SEPTEMBER began with the first drive of the latest BMW 7-series diesel. The 730d will come to the UK for the first time in 2003. Recognising the importance of diesel in the luxury car sector, BMW believes the UK has an appetite for a more economical version of its flagship model.

The standard 3.0-litre straight six was given second-generation common rail technology and a power and torque boost for the new model. Mazda also launched estate versions of the Mazda6, along with common rail diesel versions of all bodystyles, giving company car drivers the option of a low benefit-in-kind tax variant.

Mercedes-Benz freshened up the S-class range with standard satellite navigation, a revolutionary safety system and the option of a 500bhp twin-turbo V12 range topping S600L. We also got behind the wheel of one of its new rivals, the latest Audi A8, which must win the prize for understated elegance in the luxury car sector.

Other cars driven for the first time in September were the new high-performance Skoda Octavia vRS estate, the Mercedes CL-class luxury coupe and the Daewoo Kalos. Meanwhile, we were also the only fleet publication to try the long-awaited Ford Focus RS.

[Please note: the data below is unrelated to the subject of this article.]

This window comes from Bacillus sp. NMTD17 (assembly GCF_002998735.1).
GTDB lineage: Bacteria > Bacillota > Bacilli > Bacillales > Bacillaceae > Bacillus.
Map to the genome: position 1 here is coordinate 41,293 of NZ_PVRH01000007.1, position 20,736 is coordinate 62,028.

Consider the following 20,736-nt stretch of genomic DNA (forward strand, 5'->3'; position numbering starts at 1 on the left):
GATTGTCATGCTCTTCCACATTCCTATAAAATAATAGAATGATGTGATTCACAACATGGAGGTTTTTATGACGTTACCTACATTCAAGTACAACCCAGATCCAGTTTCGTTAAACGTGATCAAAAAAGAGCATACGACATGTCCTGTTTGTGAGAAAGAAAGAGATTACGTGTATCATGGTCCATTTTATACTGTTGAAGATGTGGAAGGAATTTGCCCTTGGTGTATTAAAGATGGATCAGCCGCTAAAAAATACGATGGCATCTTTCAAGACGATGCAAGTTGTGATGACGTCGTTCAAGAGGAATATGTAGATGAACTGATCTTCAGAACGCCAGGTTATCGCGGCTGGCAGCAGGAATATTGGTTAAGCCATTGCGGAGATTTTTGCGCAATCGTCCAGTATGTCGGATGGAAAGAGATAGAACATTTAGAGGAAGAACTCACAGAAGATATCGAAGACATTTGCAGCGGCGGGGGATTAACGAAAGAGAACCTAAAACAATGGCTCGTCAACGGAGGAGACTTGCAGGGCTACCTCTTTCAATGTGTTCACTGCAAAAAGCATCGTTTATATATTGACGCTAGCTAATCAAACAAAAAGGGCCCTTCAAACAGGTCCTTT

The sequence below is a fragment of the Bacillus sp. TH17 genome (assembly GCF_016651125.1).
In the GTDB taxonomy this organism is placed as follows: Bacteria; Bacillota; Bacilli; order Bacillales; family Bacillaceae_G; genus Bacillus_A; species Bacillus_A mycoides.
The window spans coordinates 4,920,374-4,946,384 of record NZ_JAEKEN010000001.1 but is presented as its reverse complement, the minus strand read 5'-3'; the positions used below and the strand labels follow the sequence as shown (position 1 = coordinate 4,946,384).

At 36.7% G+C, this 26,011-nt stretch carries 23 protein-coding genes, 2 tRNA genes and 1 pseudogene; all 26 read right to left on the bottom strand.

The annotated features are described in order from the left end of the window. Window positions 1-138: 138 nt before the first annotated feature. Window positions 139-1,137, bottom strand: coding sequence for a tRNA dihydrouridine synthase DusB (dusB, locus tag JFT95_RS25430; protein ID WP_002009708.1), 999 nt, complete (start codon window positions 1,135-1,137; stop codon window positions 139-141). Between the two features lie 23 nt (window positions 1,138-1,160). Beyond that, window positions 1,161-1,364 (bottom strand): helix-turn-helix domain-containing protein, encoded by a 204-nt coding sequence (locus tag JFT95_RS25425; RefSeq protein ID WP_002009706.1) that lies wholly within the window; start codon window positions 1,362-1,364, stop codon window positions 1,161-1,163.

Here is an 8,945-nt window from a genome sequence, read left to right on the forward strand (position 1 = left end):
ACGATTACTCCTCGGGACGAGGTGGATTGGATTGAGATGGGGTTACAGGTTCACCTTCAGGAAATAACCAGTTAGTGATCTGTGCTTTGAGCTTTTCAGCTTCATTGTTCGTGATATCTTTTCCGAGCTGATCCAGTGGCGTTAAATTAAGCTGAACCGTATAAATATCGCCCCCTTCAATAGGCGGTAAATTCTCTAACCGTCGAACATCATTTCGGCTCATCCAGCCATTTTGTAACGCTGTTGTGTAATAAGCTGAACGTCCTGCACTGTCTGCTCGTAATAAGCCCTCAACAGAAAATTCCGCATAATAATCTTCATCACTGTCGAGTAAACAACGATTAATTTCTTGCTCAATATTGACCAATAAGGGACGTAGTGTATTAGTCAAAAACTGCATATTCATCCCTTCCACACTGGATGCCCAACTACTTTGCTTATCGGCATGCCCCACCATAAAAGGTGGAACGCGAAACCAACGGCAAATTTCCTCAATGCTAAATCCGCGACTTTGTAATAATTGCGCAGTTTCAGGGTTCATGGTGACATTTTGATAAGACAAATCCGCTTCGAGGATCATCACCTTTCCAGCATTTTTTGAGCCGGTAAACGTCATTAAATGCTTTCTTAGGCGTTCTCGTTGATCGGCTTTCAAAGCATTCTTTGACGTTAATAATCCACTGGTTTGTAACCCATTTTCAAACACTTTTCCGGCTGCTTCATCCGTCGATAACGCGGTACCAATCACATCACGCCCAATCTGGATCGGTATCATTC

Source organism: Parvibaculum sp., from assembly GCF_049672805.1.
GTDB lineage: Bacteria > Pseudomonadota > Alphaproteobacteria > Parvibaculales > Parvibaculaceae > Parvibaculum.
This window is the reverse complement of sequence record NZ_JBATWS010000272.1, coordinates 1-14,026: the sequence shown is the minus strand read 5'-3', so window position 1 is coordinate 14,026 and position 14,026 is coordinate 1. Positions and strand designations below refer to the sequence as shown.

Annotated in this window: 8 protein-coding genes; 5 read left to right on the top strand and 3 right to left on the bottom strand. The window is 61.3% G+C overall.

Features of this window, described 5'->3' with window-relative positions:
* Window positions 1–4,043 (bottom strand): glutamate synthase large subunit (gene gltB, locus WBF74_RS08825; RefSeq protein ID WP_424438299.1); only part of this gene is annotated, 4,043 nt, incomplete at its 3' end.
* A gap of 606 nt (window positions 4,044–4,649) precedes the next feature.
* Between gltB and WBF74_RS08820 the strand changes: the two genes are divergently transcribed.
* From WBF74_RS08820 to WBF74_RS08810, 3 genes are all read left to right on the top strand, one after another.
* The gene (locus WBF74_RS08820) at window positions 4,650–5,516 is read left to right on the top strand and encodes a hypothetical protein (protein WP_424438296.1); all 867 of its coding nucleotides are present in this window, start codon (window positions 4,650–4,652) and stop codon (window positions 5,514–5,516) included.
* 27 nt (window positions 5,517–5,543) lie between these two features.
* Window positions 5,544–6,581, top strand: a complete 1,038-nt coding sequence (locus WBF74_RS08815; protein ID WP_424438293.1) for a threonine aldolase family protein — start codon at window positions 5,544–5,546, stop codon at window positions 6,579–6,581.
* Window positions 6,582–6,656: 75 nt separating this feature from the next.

We also took a closer look at two new Vauxhalls due in 2003 – the Meriva and the Signum. The former is a Corsa-based compact MPV while the Signum is a Vectra-based luxury hatchback. We were also the first to get behind the wheel of the LPG-powered Rover 75 and Vauxhall Astra Coupe.


AS more and more large MPVs join the fray, the European original reached its fourth generation.

The Renault Espace IV provided a wider range of engines along with two new motors at the top end – the 3.5 V6 petrol and 3.0 V6 dCi – also used in the Vel Satis.

Kia launched a revised version of its entry car, the Rio, while Nissan spruced up the Almera. We got behind the wheel of Ford's three-door Fiesta, as well as the new SEAT Cordoba, both on sale in 2003.